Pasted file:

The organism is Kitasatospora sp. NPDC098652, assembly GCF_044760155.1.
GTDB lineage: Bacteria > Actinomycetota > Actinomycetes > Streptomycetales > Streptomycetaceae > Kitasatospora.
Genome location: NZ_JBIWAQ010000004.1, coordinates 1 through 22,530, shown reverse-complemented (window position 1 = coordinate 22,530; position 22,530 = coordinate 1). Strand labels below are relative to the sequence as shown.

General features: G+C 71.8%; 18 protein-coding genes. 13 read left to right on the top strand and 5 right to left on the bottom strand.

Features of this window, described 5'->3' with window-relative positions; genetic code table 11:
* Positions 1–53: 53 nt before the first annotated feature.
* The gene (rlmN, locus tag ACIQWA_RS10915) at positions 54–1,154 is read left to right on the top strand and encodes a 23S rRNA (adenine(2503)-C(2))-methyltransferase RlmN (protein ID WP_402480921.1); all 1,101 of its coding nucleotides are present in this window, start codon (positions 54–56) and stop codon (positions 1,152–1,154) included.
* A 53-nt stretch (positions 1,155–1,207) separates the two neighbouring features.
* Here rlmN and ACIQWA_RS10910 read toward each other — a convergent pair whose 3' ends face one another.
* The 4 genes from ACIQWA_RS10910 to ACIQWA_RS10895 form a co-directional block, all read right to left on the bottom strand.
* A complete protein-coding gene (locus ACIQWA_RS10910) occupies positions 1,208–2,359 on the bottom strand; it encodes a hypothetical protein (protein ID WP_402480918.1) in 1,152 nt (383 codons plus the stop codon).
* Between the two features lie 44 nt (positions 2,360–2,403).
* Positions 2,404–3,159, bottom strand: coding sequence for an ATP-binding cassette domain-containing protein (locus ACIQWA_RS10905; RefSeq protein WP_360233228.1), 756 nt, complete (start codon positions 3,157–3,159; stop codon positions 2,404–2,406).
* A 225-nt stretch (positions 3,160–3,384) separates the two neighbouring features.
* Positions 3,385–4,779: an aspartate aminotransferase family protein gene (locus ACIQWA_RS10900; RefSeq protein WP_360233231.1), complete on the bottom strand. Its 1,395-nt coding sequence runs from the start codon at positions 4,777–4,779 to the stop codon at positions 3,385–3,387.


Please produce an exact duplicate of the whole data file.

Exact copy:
The organism is Kitasatospora sp. NPDC098652, assembly GCF_044760155.1.
GTDB lineage: Bacteria > Actinomycetota > Actinomycetes > Streptomycetales > Streptomycetaceae > Kitasatospora.
Genome location: NZ_JBIWAQ010000004.1, coordinates 1 through 22,530, shown reverse-complemented (window position 1 = coordinate 22,530; position 22,530 = coordinate 1). Strand labels below are relative to the sequence as shown.

General features: G+C 71.8%; 18 protein-coding genes. 13 read left to right on the top strand and 5 right to left on the bottom strand.

Features of this window, described 5'->3' with window-relative positions; genetic code table 11:
* Positions 1–53: 53 nt before the first annotated feature.
* The gene (rlmN, locus tag ACIQWA_RS10915) at positions 54–1,154 is read left to right on the top strand and encodes a 23S rRNA (adenine(2503)-C(2))-methyltransferase RlmN (protein ID WP_402480921.1); all 1,101 of its coding nucleotides are present in this window, start codon (positions 54–56) and stop codon (positions 1,152–1,154) included.
* A 53-nt stretch (positions 1,155–1,207) separates the two neighbouring features.
* Here rlmN and ACIQWA_RS10910 read toward each other — a convergent pair whose 3' ends face one another.
* The 4 genes from ACIQWA_RS10910 to ACIQWA_RS10895 form a co-directional block, all read right to left on the bottom strand.
* A complete protein-coding gene (locus ACIQWA_RS10910) occupies positions 1,208–2,359 on the bottom strand; it encodes a hypothetical protein (protein ID WP_402480918.1) in 1,152 nt (383 codons plus the stop codon).
* Between the two features lie 44 nt (positions 2,360–2,403).
* Positions 2,404–3,159, bottom strand: coding sequence for an ATP-binding cassette domain-containing protein (locus ACIQWA_RS10905; RefSeq protein WP_360233228.1), 756 nt, complete (start codon positions 3,157–3,159; stop codon positions 2,404–2,406).
* A 225-nt stretch (positions 3,160–3,384) separates the two neighbouring features.
* Positions 3,385–4,779: an aspartate aminotransferase family protein gene (locus ACIQWA_RS10900; RefSeq protein WP_360233231.1), complete on the bottom strand. Its 1,395-nt coding sequence runs from the start codon at positions 4,777–4,779 to the stop codon at positions 3,385–3,387.